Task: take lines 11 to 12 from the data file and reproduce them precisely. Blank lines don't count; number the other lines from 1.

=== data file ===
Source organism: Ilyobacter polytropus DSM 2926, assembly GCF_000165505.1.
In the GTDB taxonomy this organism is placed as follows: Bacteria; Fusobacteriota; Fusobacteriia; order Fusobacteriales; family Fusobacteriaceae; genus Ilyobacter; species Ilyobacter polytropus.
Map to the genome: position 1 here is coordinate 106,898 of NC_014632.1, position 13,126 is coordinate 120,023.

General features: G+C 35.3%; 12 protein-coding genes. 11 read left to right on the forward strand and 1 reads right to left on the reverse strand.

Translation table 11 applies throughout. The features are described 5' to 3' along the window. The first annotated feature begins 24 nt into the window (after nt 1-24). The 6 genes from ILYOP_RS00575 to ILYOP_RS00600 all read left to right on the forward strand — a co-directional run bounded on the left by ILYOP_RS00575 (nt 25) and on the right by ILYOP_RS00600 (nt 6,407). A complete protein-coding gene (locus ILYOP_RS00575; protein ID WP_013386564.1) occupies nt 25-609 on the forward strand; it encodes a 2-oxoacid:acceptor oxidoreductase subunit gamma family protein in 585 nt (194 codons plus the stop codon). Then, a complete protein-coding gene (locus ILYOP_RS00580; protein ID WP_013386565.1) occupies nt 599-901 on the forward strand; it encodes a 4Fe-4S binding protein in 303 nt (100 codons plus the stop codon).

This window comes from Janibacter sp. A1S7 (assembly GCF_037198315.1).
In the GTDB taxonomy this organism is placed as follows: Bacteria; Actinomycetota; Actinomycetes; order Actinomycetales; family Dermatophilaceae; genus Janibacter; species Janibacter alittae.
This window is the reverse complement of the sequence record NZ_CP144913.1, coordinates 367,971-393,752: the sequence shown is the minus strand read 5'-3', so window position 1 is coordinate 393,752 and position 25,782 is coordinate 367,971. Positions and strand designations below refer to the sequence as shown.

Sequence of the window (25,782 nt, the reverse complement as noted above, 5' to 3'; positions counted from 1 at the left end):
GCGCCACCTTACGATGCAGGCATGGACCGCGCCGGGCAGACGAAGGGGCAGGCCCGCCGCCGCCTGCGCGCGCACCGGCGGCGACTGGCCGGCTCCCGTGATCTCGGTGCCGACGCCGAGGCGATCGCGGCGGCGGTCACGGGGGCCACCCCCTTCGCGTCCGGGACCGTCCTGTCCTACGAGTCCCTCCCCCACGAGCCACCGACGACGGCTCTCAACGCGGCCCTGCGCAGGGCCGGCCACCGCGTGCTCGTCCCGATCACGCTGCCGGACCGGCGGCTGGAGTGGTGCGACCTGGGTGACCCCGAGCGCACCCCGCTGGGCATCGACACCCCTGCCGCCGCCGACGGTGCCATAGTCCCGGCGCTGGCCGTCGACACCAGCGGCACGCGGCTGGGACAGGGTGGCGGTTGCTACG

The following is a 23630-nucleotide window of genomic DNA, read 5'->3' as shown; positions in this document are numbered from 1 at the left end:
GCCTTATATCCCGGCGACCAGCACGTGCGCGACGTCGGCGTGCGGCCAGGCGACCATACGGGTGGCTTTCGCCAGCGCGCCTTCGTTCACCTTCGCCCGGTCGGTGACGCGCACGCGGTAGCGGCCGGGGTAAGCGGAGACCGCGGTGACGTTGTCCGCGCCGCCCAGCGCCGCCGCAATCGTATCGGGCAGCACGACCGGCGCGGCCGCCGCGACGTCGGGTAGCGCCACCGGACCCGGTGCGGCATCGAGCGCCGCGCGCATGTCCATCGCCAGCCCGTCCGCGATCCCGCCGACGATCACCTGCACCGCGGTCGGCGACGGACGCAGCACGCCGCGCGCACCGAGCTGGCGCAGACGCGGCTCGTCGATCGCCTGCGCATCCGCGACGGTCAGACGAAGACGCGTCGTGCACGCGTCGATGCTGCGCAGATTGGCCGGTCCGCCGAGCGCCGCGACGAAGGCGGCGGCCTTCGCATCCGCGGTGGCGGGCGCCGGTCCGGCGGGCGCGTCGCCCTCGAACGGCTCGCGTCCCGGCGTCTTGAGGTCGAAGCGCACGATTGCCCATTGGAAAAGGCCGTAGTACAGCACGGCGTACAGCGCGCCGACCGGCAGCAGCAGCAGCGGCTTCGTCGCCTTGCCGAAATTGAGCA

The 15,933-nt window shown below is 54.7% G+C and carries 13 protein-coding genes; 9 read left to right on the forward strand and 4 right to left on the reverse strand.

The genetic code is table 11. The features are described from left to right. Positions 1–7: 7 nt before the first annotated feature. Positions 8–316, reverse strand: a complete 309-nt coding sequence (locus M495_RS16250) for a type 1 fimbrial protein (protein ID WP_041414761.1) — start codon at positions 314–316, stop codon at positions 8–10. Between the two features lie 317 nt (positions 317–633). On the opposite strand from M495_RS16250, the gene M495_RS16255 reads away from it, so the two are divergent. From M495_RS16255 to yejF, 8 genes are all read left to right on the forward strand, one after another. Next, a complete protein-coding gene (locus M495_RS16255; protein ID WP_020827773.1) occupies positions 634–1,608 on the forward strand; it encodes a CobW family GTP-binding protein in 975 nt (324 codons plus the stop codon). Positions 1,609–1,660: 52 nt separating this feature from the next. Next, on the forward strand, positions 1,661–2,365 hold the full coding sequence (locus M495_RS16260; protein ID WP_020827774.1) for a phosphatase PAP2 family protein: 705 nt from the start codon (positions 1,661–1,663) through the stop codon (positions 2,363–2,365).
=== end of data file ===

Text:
The following is a 23630-nucleotide window of genomic DNA, read 5'->3' as shown; positions in this document are numbered from 1 at the left end:
GCCTTATATCCCGGCGACCAGCACGTGCGCGACGTCGGCGTGCGGCCAGGCGACCATACGGGTGGCTTTCGCCAGCGCGCCTTCGTTCACCTTCGCCCGGTCGGTGACGCGCACGCGGTAGCGGCCGGGGTAAGCGGAGACCGCGGTGACGTTGTCCGCGCCGCCCAGCGCCGCCGCAATCGTATCGGGCAGCACGACCGGCGCGGCCGCCGCGACGTCGGGTAGCGCCACCGGACCCGGTGCGGCATCGAGCGCCGCGCGCATGTCCATCGCCAGCCCGTCCGCGATCCCGCCGACGATCACCTGCACCGCGGTCGGCGACGGACGCAGCACGCCGCGCGCACCGAGCTGGCGCAGACGCGGCTCGTCGATCGCCTGCGCATCCGCGACGGTCAGACGAAGACGCGTCGTGCACGCGTCGATGCTGCGCAGATTGGCCGGTCCGCCGAGCGCCGCGACGAAGGCGGCGGCCTTCGCATCCGCGGTGGCGGGCGCCGGTCCGGCGGGCGCGTCGCCCTCGAACGGCTCGCGTCCCGGCGTCTTGAGGTCGAAGCGCACGATTGCCCATTGGAAAAGGCCGTAGTACAGCACGGCGTACAGCGCGCCGACCGGCAGCAGCAGCAGCGGCTTCGTCGCCTTGCCGAAATTGAGCA